You may never have heard of flight attendant ‘crashpads’, but they’re all over East Boston

If you’ve been walking up Cottage, Havre, or Princeton streets in East Boston, you’ve almost certainly passed a so-called “crashpad,” an apartment with multiple beds for rent for flight attendants and crew.

After Boston Detectives Shut Down An Illegal East Boston Crashpad earlier this month, GBH News has identified more than a dozen crash pads in east Boston, all within a few miles of Logan International Airport.

Interviews with flight attendants indicate there are even more, marketed on private Facebook groups like “Boston Crew Commuter Apartments” and “Boston Crashpads New”, where users must be flight crew members to join. Others are advertised on crashpad-focused websites like Crashpad411 and

Crashpads have been around since the inception of the airline industry. These are shared spaces with beds allowing airline employees to rest several nights a month, close to the airport. Online listings say prices range from $250 to $500 per month, depending on the listings, with “cold” beds – beds not used by other guests – at a higher rate than “warm” beds, which have other occupants but the sheets are changed between visitors.

Rent is good, especially considering that a room at the nearby Embassy Suites by Hilton Boston is $300 a night, and a room in a multi-bedroom apartment in East Boston can cost upwards of $1,000. per month.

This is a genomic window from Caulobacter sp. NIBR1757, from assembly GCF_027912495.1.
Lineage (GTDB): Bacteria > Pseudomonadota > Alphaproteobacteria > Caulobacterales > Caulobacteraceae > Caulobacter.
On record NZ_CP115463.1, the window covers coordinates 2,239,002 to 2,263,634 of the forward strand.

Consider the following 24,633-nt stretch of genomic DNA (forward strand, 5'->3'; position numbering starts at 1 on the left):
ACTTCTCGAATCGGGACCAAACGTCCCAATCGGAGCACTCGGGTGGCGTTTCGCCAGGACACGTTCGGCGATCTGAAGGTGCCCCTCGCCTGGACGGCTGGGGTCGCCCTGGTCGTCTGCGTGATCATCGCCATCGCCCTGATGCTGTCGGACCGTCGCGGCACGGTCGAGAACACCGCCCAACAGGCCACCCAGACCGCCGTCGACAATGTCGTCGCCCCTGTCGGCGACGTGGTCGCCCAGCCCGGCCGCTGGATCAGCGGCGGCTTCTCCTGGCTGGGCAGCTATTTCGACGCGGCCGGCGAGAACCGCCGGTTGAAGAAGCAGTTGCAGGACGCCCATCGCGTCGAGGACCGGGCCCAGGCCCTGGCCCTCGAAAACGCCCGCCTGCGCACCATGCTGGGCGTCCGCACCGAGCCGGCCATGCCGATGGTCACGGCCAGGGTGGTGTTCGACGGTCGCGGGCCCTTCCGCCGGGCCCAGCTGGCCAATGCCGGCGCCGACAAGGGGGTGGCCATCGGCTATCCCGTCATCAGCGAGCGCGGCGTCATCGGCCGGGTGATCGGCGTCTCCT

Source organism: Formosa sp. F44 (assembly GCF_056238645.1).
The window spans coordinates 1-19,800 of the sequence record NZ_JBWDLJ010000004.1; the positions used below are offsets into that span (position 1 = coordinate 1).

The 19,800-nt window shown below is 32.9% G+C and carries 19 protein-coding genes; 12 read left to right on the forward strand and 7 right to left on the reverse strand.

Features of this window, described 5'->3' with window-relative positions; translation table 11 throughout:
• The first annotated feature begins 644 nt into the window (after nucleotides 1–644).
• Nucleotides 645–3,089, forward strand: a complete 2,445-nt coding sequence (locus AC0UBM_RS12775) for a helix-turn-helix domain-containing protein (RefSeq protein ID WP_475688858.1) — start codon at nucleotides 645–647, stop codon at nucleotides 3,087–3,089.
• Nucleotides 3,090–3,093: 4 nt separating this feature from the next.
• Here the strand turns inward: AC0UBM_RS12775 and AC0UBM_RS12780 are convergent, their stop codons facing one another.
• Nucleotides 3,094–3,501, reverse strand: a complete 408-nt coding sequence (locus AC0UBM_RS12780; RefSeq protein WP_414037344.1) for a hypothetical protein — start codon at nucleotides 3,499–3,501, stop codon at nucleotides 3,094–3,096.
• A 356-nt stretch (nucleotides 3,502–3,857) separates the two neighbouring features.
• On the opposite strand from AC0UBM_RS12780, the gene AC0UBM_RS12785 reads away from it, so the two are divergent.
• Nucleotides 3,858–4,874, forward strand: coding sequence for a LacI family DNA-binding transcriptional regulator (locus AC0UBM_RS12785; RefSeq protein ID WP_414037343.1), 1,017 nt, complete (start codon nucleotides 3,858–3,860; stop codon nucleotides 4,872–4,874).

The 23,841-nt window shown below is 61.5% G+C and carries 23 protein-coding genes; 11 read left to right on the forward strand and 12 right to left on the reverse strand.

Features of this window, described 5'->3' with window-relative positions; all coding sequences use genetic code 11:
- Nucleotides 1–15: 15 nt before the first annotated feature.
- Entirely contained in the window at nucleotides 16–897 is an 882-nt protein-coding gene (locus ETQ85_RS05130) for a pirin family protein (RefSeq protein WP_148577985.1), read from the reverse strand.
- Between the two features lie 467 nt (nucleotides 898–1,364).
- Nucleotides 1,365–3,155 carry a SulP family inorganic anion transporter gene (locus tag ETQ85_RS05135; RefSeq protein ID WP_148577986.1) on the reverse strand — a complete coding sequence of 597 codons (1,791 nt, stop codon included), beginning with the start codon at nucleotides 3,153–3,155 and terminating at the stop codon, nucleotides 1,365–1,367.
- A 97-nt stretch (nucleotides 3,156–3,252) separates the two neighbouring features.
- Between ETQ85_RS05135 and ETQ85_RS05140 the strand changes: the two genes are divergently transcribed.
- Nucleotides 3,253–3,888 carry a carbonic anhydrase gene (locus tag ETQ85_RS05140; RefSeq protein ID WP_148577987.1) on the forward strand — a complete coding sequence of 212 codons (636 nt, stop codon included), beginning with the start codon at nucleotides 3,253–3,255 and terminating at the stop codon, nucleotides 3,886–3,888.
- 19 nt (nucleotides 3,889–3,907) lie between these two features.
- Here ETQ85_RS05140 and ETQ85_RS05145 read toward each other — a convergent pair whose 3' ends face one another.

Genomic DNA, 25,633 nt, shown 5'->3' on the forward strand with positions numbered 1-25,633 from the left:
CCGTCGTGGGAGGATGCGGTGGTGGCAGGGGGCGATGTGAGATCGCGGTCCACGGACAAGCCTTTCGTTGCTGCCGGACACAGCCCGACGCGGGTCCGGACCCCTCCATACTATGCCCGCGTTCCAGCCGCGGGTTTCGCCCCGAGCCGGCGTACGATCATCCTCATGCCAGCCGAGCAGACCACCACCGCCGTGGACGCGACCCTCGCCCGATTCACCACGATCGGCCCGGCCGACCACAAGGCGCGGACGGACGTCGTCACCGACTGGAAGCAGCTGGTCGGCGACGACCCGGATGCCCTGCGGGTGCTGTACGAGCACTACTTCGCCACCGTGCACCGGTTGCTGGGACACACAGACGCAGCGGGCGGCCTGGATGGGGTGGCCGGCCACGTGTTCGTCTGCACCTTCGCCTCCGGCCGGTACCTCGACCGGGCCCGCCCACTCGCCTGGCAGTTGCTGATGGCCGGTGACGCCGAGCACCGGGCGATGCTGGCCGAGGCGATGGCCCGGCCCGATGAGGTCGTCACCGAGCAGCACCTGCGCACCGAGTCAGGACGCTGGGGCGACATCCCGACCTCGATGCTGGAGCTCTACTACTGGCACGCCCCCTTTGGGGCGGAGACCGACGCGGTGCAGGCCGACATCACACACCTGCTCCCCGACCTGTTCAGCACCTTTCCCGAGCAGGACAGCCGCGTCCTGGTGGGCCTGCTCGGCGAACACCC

“The cost of living in Boston is ridiculous for a flight attendant’s salary,” said Krystal Valdes, a flight attendant who stays at an east Boston crash pad. She lives in Texas, but is based in Boston.

“When you’re doing training, many training instructors recommend going for a crashpad,” she said. Valdes didn’t say where she was staying, but said the rules said she couldn’t stay there for more than six days in a row.

Affordability gives crew members “the opportunity to save money, especially when they don’t earn much in the first few years,” she said. New flight attendants earn between $24,000 and $30,000 in base salary each year, putting normal rental prices out of reach in many cities. And the nature of the work is such that they can only spend a few nights a week in their “home base”.

Airlines pay for hotel rooms during overnight layovers, but don’t pay for rooms if the attendants are on call and just need to be close to Logan airport, or if they’re arriving from a another “home” town and need a place to sleep before leaving early.

Obviously, one of the customs of crashpads is that members don’t talk about crashpads. GBH News contacted nearly 30 flight attendants who had posted publicly on crashpad websites, and most declined to comment. A participant in a crashpad Facebook group has warned others not to speak to the press after receiving a message from GBH News.

“In this case, the media is not your friend,” the stewardess wrote. “Our lifestyle is none of their business,” and negative media coverage “could potentially ruin our unique lifestyle that has existed since airlines have existed.”

A message in a crashpad group warning flight attendants not to speak to the media.

Screenshot by Sarah Betancourt/GBH News

Crashpads occupy a legal gray area. People who want to turn an apartment into a short-term rental in Boston must go through various steps, such as having licensed contractors do any prep work, then getting inspections, final approval, and city registration.

Boston has different categories of units that can be approved, such as a “limited share” unit, where an “operator” is present, or a “colocation” unit where an entire apartment is a rental when the operator is not present. , like an Airbnb.